. they're offering seven million meals over the next few days through fema, opening 50 shelters around the state and dispatching national guard troops to help people stranded in the storm. the governor's office asking all residents to be very patient, saying this will not be an easy storm to recover from and especially be patient with power still out, saying it could take days, even up to a week for that power to come back on. back to you. >> nbc's janel klein reporting in snowshoe, west virginia. our thanks to jannel and all of our correspondents for their reports. >>> we just got a new photograph of president obama this morning making an unscheduled stop at fema headquarters. the president has made it clear that he wants no red tape when it comes to the government getting what they need to hands the aftermath of the storm, for the government to get to people their needs. the president also visited fema ahead of the storm's landfall with that same message. this reminder, he's leaving for new jersey and the meeting with the governor and mayor of atlantic city in the next hour. we'll br
's going to come. when people think about the federal government and fema and the bureaucracy i think it's daunting. people are worried it's going to be red tape and programs that are not going to essentially solve their needs in the short term. you know, the short-term needs people have here is basically to get the debris away from their homes to secure structures to make it safer. there are still thousands of people in shelters who are going to be running out of food and supplies and those kinds of places up and down the coast and further inland. power, of course, is out to 60% of the entire state. so before -- once you get those things re-established, then you can begin to start rebuilding and really getting your foot -- your feet back on the ground here. it's going to take a while. i think people are encouraged that the president is coming. it certainly shows that he's concerned about what's happened here. but as always, i think there are going to be a lot of doubts and frustrations in terms of what exactly is going to happen here soon because it's going to take a while. obviously it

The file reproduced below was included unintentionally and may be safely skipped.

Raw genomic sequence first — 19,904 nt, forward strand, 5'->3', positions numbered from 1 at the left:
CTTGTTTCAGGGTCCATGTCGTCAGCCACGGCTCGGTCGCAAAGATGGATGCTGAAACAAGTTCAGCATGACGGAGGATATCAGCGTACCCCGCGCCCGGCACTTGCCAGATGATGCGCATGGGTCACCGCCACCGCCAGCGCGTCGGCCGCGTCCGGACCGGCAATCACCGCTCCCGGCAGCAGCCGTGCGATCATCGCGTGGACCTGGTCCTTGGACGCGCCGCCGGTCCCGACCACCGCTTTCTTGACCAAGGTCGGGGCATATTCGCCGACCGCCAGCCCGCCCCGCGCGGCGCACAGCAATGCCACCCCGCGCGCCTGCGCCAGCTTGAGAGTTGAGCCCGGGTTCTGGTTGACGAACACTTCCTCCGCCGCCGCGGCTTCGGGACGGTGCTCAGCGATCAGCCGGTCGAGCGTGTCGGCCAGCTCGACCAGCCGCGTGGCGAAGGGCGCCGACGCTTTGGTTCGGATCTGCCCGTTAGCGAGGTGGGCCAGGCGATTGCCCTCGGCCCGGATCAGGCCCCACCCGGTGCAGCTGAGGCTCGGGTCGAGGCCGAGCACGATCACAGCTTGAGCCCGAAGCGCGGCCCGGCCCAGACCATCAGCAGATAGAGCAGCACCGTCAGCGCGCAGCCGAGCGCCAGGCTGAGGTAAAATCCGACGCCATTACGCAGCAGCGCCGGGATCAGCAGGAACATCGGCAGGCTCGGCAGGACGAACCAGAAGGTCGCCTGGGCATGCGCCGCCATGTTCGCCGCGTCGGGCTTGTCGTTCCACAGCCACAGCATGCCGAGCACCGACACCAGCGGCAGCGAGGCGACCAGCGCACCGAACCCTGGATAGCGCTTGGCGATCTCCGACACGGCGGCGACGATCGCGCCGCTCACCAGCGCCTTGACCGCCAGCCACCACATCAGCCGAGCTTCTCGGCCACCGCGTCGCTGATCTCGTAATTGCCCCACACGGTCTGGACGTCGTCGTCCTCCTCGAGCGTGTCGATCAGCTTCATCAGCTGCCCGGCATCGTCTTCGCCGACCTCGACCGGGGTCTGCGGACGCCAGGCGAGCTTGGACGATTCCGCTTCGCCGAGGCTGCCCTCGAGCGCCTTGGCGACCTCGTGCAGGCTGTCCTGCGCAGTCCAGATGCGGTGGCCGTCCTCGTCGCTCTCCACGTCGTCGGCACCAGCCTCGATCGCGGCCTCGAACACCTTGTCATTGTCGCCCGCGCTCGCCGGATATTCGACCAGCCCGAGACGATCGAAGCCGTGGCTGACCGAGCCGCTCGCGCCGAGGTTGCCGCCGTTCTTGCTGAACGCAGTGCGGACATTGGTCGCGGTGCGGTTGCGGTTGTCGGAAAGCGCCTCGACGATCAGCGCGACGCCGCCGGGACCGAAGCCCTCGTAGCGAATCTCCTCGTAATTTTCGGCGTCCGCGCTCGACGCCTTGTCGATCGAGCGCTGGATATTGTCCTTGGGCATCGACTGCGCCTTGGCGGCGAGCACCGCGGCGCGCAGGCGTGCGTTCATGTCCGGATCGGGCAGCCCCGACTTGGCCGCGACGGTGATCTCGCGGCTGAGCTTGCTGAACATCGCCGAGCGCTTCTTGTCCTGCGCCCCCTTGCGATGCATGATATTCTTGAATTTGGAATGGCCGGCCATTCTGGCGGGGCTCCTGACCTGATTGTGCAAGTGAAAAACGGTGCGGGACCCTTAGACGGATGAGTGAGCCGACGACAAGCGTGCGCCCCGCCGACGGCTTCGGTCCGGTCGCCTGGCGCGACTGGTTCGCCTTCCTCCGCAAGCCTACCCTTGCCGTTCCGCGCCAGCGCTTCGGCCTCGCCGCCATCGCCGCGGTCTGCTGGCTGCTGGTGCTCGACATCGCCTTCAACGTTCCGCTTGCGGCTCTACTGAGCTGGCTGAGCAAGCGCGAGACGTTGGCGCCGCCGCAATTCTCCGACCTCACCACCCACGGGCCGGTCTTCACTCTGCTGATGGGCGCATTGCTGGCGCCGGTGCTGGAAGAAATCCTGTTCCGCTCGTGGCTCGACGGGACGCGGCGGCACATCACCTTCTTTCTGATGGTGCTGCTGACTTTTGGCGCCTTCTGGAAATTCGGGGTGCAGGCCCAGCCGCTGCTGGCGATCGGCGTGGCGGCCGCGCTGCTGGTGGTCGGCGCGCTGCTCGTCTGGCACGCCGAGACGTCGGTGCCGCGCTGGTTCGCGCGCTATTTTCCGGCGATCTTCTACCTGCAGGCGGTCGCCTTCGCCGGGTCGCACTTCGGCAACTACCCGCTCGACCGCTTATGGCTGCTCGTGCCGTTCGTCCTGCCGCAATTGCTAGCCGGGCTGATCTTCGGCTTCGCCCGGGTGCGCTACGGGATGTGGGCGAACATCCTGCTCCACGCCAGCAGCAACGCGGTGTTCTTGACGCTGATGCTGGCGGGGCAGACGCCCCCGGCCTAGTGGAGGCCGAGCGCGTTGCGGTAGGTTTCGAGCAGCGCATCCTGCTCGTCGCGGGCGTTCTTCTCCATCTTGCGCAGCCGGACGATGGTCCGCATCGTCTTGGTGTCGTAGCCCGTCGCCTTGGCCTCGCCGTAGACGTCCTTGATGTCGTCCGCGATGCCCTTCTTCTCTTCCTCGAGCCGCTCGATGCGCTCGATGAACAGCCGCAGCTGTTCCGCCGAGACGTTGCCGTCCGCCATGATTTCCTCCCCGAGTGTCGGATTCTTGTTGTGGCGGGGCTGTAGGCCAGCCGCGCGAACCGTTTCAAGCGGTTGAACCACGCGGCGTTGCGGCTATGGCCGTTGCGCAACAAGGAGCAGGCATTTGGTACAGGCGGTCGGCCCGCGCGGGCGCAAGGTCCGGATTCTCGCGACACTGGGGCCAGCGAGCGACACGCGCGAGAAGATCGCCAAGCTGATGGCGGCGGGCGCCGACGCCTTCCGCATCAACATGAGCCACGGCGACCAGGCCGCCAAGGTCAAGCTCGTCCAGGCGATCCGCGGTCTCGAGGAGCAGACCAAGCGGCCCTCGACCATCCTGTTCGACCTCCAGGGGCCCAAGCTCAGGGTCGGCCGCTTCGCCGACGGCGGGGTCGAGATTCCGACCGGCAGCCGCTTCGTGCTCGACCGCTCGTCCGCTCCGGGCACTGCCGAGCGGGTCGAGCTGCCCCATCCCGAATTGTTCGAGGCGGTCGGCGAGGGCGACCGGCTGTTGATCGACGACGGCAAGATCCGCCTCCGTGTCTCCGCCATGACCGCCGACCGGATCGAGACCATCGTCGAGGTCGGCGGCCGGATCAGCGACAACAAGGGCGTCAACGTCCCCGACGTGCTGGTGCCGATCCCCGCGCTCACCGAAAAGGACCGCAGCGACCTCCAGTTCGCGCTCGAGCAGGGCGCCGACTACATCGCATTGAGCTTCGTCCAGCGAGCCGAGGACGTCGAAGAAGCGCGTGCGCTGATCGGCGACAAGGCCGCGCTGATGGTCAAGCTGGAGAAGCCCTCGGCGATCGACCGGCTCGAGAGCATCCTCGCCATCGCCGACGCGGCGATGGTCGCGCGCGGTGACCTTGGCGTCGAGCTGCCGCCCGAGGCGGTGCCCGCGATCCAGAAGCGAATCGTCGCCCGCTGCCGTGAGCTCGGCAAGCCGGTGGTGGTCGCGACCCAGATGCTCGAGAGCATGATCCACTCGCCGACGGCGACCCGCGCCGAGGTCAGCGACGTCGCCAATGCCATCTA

his position on fema, just like he wouldn't talk to us about his tax record? i find it interesting t thematically we're back where we started. when voters are asking themselves, who can you trust, to your question, look no further than what the themes have been throughout this election. >> the republicans over the last decade have proven to the american people they are not about compromise. >> right. >> they are about power. and the democrats now are in pretty good shape to, i think, hang on to the senate and president obama's re-election looks pretty good right now. if it was a closing argument, what do you think the best closing argument would be for mitt romney right now? i mean, is reaching across the aisle, or should he seriously advocate for some policy that he hasn't been definitive on? >> you know, i think what he's trying to do, he's kind of gone small. this is, he's back to sort of the strategy he had during the republican primary, which is, he just doesn't want to make a mistake. he's trying to run down the clock. >> no interviews. >> that's right. >> i have never seen any